by Steven Betz
It is no secret to anyone working in law enforcement, whether as an officer out in the field or as a supervisor, that numbers are important. Productivity is the single-greatest measure for determining whether an officer rises or falls during his law enforcement career. An officer’s numbers or “stats” provide an objective measurement of how productive or proactive an officer out in the field is for management to use and review. However, the law is clear: Forcing arrest or citation quotas upon officers is expressly forbidden under California law (Cal. Veh. Code § 41602 (West 2011)).
Unfortunately for the City of Los Angeles and the Los Angeles Police Department, this was a lesson in law that was learned the hard way . . . with a $2 million jury verdict for two LAPD officers.
The Los Angeles Times recently reported on a jury trial that ended in the above-mentioned award for two officers after the jury found that LAPD forced the officers into complying with a ticket quota and for retaliating against the officers after they complained of the quota. According to the LA Times, in 2006 LAPD began enforcing an 18-ticket per day quota for officers within the traffic division. The number of tickets an officer wrote was recorded in their performance evaluations. According to the plaintiff-officers, supervisors ranked officers against each other based on the number of tickets they wrote and cars they impounded. LAPD argued that there was no official quota, rather the 18 ticket language was to be seen as a goal for officers to reach.
The dispute over the quota (or goal, depending on your perspective) resulted in an agreement between union leaders and management, which reasserted a ban on quotas and apparently ended the 18-ticket requirement. However, two LAPD officers filed suit that same year, alleging they had been punished because of the quota due to “bogus performance reviews, threats of reassignment, and other forms of harassment” after they blew the whistle to commanding officers regarding the quota.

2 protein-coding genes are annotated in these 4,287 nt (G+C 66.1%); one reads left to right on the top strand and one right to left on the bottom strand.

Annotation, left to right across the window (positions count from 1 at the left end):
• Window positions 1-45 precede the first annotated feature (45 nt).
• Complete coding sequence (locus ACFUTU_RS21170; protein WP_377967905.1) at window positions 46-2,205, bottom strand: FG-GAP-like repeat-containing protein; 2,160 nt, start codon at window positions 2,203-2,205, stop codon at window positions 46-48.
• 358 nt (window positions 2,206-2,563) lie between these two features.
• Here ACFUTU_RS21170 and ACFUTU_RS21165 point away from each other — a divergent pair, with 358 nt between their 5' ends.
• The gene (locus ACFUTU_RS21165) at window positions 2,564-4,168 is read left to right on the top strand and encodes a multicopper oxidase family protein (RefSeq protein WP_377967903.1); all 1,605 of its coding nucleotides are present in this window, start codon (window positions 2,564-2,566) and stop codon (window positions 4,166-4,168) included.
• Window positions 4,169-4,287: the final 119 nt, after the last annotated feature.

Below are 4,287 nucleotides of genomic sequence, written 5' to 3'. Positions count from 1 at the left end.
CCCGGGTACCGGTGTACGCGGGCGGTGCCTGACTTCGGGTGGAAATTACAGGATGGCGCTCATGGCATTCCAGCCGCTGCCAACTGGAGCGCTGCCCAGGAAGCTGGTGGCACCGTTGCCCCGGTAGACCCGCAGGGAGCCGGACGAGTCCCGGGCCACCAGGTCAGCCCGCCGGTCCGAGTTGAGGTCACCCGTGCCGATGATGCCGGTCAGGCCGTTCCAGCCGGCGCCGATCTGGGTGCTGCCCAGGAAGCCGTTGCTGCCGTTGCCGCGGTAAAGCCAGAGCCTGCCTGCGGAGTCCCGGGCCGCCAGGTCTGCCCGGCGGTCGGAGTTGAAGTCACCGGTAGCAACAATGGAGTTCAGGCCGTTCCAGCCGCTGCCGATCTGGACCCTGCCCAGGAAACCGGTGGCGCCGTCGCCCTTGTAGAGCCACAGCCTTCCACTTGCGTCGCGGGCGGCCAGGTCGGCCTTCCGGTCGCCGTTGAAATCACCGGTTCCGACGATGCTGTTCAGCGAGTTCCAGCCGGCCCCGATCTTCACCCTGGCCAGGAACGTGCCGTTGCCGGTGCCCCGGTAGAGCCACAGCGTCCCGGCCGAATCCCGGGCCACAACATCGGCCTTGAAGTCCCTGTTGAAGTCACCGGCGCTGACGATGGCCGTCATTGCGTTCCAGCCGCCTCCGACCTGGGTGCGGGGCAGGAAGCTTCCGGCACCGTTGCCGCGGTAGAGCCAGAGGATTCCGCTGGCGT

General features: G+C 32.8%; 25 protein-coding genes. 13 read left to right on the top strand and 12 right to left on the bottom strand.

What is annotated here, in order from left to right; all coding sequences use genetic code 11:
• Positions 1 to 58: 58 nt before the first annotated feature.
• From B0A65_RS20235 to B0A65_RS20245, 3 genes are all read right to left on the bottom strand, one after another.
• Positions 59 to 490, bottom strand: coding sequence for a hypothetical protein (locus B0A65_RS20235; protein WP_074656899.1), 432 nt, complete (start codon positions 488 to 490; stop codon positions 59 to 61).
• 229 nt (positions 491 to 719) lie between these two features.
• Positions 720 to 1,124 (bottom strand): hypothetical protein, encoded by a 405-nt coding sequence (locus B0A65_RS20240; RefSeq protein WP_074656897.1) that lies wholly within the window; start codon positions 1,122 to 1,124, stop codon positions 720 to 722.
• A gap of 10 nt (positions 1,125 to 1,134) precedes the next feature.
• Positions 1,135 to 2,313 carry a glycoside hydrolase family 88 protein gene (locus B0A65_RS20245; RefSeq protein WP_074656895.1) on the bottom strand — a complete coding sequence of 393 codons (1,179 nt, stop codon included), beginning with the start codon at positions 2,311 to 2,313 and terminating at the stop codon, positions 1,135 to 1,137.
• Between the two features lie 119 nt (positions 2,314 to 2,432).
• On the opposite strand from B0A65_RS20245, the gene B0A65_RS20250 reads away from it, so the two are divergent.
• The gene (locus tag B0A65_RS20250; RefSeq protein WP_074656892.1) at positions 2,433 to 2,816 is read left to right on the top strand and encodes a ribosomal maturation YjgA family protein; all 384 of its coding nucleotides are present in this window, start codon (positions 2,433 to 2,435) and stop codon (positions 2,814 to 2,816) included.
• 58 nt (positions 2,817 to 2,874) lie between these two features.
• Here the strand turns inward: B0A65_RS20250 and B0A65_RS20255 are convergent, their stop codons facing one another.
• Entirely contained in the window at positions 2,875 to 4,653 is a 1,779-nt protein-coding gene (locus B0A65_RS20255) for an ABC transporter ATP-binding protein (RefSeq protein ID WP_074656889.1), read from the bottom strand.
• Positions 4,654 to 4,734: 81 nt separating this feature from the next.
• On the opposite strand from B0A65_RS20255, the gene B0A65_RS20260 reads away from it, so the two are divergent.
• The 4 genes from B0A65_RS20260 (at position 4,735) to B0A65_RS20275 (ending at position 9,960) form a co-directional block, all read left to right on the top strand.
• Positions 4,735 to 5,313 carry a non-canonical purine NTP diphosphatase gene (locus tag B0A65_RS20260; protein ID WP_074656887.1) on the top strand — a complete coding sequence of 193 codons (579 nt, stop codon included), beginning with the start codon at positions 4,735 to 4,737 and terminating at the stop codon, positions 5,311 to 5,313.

At trial, the Los Angeles City Attorney argued, as did LAPD, that the 18-number was not a quota, but rather a broad goal for officers to obtain. However, the officers testified that they would be sent to specific neighborhoods where they would be more likely to catch motorists committing moving violations. While this clearly is not illegal, it reinforced the belief that reaching the 18-ticket target was more important than other aspects of their job. Eleven of twelve jurors sided with the officers, concluding that they were retaliated against for their complaining about the quotas.
The case reinforces an important rule in law enforcement; one that officers should be well aware of: Arrest and citation quotas are illegal (Veh. Code § 41602). Additionally, officers should be aware that the law also forbids departments from using the number of arrests made or citations issued “as the sole criterion for promotion, demotion, dismissal, or the earning of any benefit provided by the agency” (Cal. Veh. Code § 41603 (West 2011)). Thus, departments may not require officers to make a certain number of arrests or citations, nor can they use arrest and citation numbers as the sole reason for demotion or advancement. Officers should be wary of department policies that encourage reaching a certain “goal” and require officers to hit specific numbers. While management will often want to encourage productivity, using quotas is expressly forbidden under California law and, as in the case of LAPD, can result in extreme penalties for cities and law enforcement agencies.